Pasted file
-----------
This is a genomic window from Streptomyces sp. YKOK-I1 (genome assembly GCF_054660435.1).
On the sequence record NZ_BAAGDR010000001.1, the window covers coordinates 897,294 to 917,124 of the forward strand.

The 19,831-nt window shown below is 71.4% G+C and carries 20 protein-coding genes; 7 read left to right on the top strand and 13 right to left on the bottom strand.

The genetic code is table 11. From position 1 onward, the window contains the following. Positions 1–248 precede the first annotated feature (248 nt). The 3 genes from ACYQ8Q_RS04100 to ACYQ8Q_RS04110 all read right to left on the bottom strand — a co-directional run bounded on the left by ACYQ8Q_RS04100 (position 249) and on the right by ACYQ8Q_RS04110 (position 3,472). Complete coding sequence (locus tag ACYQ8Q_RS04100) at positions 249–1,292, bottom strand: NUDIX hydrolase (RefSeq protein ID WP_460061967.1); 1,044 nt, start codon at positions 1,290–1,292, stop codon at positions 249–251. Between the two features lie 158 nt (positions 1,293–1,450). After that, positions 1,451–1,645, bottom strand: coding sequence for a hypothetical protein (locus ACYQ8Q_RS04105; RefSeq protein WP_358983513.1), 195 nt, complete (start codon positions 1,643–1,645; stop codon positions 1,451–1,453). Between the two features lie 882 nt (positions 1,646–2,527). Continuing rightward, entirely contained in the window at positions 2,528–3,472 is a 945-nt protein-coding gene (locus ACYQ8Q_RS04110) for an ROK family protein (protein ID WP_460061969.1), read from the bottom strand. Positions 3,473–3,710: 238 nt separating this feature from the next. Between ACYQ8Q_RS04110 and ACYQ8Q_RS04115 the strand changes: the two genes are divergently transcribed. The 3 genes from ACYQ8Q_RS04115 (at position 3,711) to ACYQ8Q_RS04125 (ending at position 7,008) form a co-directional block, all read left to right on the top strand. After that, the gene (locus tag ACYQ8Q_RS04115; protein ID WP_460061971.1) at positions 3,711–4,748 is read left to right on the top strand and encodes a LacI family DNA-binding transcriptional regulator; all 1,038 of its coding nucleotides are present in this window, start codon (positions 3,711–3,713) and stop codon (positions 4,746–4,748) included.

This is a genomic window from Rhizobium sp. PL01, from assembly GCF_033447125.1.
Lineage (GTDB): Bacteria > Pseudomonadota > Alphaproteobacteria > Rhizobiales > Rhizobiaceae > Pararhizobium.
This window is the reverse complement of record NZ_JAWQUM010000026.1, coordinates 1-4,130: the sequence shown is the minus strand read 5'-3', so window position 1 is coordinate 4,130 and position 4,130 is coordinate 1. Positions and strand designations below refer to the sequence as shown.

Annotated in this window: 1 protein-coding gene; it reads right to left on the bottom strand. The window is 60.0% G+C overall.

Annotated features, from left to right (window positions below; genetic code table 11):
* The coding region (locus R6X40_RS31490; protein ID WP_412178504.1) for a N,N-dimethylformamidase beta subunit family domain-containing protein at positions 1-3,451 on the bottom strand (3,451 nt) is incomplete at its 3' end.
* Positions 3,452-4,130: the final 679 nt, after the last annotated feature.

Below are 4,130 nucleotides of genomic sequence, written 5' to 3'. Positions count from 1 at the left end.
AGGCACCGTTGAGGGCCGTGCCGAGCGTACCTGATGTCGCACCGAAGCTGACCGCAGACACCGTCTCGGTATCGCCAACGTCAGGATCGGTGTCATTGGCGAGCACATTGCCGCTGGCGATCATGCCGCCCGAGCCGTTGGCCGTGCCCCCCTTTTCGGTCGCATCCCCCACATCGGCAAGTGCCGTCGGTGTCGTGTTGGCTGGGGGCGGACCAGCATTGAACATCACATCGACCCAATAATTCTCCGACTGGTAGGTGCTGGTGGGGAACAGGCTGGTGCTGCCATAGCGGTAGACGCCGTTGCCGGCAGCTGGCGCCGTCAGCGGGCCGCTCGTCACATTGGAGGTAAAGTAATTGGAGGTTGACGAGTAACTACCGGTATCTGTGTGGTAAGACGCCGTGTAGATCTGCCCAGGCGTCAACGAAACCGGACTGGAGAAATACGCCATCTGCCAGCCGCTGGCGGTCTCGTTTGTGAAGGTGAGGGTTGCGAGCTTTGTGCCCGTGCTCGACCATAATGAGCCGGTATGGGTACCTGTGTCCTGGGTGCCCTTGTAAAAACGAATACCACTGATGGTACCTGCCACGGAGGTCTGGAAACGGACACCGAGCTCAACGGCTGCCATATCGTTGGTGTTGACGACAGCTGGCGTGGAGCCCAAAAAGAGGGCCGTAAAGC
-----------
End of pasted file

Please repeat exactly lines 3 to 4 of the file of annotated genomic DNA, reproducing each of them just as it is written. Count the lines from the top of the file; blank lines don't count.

The 19,831-nt window shown below is 71.4% G+C and carries 20 protein-coding genes; 7 read left to right on the top strand and 13 right to left on the bottom strand.

The genetic code is table 11. From position 1 onward, the window contains the following. Positions 1–248 precede the first annotated feature (248 nt). The 3 genes from ACYQ8Q_RS04100 to ACYQ8Q_RS04110 all read right to left on the bottom strand — a co-directional run bounded on the left by ACYQ8Q_RS04100 (position 249) and on the right by ACYQ8Q_RS04110 (position 3,472). Complete coding sequence (locus tag ACYQ8Q_RS04100) at positions 249–1,292, bottom strand: NUDIX hydrolase (RefSeq protein ID WP_460061967.1); 1,044 nt, start codon at positions 1,290–1,292, stop codon at positions 249–251. Between the two features lie 158 nt (positions 1,293–1,450). After that, positions 1,451–1,645, bottom strand: coding sequence for a hypothetical protein (locus ACYQ8Q_RS04105; RefSeq protein WP_358983513.1), 195 nt, complete (start codon positions 1,643–1,645; stop codon positions 1,451–1,453). Between the two features lie 882 nt (positions 1,646–2,527). Continuing rightward, entirely contained in the window at positions 2,528–3,472 is a 945-nt protein-coding gene (locus ACYQ8Q_RS04110) for an ROK family protein (protein ID WP_460061969.1), read from the bottom strand. Positions 3,473–3,710: 238 nt separating this feature from the next. Between ACYQ8Q_RS04110 and ACYQ8Q_RS04115 the strand changes: the two genes are divergently transcribed. The 3 genes from ACYQ8Q_RS04115 (at position 3,711) to ACYQ8Q_RS04125 (ending at position 7,008) form a co-directional block, all read left to right on the top strand. After that, the gene (locus tag ACYQ8Q_RS04115; protein ID WP_460061971.1) at positions 3,711–4,748 is read left to right on the top strand and encodes a LacI family DNA-binding transcriptional regulator; all 1,038 of its coding nucleotides are present in this window, start codon (positions 3,711–3,713) and stop codon (positions 4,746–4,748) included.